Delayed Justice in Cyprus is “the norm”.

As William E. Gladstone famously said “Justice delayed is Justice denied” and there is no question that delayed justice in Cyprus is “the norm”.

On one hand, the Courts are overwhelmed (Cyprus has one of the slowest legal systems in the European Union) and this status quo is then systematically abused by greedy and unethical lawyers in Cyprus, which for most of the time does not benefit their clients.

Of course there are always exceptions, and sometimes delays in the legal system can be perfect for you (depending on your case / legal problem) but as a general rule, this is a very unpleasant situation to be faced with.

In brief, when you have a legal problem, you will want to get things sorted in ‘a reasonable amount of time’ and in fact, this is a civil and human right (more on this another time). So, you’ll contact a lawyer and it’s very likely this lawyer will tell you that they can take care of everything and then ask for a retainer to move forward. Assuming you feel confident in what the lawyer is telling you (and most people do), the lawyer will in the early days do a good job. That is to say they will file your claim if you are taking legal action against someone else, or, respond to a claim against you. This is because the early stages of all legal cases move pretty quickly and there are set procedural rules about all of this.  It’s after this initial flurry of activity that you’ll start feeling the pain. First, you’ll discover, the most spoken words by lawyers in Cypriot courts are Your Honour, we need more time”. Why?. That’s simple. Lawyers take on or assigned by their bosses far too much work. This is because the firms take on more and more clients to grab those lovely upfront retainers. It’s these retainers that businesses running and pay for the posh chair you sat in during the first consultation. Moreover, it’s the easiest way for lawyers to collect large sums of money at a time when their clients feel angry, or vulnerable in relation to a legal problem.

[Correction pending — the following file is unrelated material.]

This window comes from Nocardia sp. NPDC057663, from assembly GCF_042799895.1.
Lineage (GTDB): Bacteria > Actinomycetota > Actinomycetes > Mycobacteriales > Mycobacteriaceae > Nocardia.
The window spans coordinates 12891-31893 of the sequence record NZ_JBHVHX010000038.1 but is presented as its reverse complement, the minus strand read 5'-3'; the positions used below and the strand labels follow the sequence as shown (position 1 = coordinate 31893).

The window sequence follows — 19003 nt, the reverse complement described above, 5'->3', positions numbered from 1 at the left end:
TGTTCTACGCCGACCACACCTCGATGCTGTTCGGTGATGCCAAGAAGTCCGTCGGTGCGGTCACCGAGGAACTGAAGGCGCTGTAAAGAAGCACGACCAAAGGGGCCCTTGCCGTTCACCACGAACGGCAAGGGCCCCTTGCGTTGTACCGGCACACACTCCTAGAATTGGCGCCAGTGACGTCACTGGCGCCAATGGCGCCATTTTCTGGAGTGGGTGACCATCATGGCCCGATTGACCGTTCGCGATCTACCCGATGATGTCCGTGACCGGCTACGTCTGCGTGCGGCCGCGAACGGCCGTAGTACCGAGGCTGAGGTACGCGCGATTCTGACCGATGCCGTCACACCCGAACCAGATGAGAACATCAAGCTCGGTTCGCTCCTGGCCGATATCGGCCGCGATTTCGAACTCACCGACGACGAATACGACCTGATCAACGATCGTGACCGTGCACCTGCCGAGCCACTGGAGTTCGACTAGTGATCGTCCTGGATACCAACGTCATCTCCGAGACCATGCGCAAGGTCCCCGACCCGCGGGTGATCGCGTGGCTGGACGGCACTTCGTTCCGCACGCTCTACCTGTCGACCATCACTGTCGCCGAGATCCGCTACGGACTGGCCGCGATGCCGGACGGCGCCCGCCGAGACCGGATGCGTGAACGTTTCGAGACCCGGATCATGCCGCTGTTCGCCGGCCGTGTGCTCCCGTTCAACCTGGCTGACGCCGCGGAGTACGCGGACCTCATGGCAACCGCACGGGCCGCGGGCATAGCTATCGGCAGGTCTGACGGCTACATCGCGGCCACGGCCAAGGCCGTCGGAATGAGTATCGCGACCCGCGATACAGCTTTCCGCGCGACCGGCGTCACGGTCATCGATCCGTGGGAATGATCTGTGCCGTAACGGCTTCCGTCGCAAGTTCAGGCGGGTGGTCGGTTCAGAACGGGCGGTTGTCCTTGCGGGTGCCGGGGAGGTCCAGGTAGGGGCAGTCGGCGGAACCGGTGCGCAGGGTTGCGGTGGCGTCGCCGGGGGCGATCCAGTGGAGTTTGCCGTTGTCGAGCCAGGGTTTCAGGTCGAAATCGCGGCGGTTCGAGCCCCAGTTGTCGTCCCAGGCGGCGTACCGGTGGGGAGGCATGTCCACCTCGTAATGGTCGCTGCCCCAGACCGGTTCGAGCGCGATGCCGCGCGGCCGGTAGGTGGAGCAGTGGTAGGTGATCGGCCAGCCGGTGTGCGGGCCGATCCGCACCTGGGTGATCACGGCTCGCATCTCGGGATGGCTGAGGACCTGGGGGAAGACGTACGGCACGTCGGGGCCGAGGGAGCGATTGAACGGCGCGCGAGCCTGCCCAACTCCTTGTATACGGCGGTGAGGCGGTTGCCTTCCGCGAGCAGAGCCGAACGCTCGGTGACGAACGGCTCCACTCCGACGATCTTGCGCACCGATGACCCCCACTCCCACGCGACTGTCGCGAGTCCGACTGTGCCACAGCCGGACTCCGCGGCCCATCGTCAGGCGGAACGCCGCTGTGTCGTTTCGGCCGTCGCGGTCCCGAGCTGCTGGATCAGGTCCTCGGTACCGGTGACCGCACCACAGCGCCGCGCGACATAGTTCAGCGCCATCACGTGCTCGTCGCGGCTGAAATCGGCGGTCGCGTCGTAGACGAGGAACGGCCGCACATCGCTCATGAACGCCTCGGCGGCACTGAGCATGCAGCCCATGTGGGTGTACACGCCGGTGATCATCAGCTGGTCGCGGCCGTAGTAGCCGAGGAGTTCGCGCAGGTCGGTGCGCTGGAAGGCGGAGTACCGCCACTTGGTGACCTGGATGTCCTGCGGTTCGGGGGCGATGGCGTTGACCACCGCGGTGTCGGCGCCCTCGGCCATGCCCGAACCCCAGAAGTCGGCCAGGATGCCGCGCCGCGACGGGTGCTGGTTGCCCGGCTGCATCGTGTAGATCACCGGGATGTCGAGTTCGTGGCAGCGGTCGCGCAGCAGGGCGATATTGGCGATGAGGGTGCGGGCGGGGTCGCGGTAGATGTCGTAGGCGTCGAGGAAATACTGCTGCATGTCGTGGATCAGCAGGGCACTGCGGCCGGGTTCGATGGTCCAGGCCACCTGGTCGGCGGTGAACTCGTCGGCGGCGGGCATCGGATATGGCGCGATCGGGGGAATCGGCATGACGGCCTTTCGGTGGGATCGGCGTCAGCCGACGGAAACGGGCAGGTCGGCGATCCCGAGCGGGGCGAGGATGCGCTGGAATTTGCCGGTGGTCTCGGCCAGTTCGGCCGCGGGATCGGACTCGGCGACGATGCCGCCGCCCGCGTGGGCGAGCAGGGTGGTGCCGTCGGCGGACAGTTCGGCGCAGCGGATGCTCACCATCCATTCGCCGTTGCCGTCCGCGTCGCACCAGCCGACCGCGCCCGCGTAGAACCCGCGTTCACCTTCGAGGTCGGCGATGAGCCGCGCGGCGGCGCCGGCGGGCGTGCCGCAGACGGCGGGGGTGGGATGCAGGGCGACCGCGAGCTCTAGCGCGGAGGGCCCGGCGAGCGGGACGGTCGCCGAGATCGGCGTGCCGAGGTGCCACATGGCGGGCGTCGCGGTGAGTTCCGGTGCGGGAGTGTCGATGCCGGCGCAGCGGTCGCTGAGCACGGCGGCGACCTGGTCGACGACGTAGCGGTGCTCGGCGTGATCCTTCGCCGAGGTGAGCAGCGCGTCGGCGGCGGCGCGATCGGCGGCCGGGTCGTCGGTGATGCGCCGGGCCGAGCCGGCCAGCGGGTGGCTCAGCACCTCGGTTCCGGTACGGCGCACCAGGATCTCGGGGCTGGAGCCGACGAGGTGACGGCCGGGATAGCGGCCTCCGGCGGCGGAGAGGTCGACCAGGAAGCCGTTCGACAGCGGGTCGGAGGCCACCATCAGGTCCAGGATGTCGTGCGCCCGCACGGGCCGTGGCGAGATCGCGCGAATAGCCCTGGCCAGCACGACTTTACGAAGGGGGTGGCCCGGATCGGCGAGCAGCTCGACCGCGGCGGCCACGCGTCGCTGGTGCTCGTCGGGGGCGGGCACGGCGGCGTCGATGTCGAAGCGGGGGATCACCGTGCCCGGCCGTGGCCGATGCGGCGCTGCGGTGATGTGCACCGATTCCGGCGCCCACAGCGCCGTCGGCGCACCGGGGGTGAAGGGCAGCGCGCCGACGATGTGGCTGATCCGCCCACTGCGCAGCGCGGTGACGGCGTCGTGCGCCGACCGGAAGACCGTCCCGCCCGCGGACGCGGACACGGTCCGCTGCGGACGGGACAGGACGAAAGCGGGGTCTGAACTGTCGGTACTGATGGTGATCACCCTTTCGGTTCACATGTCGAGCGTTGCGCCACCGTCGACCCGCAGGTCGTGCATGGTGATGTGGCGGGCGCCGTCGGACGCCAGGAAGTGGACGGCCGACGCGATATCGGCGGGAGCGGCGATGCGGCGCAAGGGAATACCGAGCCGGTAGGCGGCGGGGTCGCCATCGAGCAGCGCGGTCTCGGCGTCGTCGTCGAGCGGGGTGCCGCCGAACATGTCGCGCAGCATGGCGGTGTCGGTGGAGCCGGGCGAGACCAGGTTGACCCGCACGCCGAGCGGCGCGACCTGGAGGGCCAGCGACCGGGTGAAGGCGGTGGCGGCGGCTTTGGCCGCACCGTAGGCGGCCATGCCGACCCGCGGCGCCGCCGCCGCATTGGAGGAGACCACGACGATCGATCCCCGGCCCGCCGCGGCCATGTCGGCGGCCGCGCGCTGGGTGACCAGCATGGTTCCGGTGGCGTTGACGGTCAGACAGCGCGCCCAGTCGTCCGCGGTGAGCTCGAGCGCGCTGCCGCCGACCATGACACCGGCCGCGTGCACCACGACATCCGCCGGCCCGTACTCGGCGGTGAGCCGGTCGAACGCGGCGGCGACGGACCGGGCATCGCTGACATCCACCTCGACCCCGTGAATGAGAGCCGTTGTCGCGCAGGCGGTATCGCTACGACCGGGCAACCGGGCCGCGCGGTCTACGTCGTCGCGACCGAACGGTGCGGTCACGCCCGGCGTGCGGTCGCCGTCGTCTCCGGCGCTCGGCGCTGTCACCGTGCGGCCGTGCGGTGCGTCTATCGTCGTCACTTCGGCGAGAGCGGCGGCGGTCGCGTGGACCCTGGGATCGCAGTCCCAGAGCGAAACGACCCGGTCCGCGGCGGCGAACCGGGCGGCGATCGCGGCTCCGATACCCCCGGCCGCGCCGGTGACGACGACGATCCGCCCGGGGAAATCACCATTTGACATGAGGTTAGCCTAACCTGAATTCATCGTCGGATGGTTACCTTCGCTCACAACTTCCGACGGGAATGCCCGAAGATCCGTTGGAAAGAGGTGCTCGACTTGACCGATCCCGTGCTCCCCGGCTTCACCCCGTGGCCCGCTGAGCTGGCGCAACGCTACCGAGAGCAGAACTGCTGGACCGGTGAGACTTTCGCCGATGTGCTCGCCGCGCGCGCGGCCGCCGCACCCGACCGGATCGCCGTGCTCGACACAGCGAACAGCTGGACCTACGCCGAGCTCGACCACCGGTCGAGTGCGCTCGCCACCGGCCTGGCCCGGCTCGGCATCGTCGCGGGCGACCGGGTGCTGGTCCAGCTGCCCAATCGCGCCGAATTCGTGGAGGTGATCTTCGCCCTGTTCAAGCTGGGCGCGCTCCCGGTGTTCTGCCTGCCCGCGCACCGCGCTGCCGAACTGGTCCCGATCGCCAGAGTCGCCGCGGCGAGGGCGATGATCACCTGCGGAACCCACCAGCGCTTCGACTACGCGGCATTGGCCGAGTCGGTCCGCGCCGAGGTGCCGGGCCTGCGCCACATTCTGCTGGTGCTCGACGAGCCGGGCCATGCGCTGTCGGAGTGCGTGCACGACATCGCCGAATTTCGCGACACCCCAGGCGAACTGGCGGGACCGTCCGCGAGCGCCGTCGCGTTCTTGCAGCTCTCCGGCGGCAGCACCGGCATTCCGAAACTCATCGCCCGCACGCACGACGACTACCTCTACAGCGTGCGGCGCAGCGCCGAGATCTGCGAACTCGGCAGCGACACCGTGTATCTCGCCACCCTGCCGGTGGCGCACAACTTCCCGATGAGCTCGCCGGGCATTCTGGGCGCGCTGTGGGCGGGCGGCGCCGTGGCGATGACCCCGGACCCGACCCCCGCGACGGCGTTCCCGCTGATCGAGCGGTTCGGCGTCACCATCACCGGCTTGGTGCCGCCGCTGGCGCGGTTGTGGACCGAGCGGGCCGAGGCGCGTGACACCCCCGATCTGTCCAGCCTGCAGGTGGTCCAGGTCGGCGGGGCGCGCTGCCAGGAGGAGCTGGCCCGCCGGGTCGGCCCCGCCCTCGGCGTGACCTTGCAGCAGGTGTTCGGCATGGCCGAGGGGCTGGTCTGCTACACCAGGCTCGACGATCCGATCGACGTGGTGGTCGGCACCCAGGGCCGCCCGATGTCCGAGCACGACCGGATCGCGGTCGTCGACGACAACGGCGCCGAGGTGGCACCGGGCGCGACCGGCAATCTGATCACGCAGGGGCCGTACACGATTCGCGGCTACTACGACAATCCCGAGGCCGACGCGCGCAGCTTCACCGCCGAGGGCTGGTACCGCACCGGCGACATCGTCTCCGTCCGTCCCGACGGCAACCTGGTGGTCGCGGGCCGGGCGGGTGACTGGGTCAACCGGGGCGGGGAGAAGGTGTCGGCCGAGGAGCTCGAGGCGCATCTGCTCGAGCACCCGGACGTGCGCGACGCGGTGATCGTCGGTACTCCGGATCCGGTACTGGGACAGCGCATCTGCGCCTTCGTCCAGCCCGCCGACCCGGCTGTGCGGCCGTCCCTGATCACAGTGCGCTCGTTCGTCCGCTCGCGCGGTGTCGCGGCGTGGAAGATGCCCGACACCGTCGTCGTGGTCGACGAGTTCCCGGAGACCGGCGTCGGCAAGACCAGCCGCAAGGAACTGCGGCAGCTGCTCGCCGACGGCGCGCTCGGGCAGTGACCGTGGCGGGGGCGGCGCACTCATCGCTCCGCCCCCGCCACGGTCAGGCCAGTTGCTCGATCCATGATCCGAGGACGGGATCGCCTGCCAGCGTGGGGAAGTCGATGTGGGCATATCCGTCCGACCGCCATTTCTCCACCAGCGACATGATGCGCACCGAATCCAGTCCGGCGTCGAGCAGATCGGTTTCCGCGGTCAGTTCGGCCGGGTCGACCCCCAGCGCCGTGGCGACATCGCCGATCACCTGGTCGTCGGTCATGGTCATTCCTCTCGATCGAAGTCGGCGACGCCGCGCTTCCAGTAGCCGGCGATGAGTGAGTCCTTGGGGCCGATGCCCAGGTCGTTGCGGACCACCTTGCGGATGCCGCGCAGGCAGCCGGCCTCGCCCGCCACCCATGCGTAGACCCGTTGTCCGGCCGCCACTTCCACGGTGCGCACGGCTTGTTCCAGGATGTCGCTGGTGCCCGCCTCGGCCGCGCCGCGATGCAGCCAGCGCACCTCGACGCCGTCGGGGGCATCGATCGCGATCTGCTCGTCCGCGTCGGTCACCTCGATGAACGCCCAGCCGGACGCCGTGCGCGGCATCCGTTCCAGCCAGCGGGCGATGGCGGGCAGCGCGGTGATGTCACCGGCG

The real problem is that your lawyer or law firm, not matter how good they are, is unlikely to have enough time and/or human resources to work on all of the cases they have taken on and this is a big problem, because one thing is for sure, good legal work requires time. Unfortunately, the vast majority of lawyers in Cyprus and pretty much everywhere else are time poor. They do not leave themselves enough ‘headroom’ for all of the  the twists and turns that will come once a case is in court and as mentioned above, they always have one eye on the front door waiting for new client to walk in.

It’s for all of the reasons above that the lawyers love requesting ‘postponements’ or do not object to requests from the ‘other side’. Equally, the Courts are, in reality, ‘happy’ to grant postponements and extensions because they too have a huge backlog of pending cases which all need to be dealt with. This is a fatal combination for you, the person at the centre of the legal issue.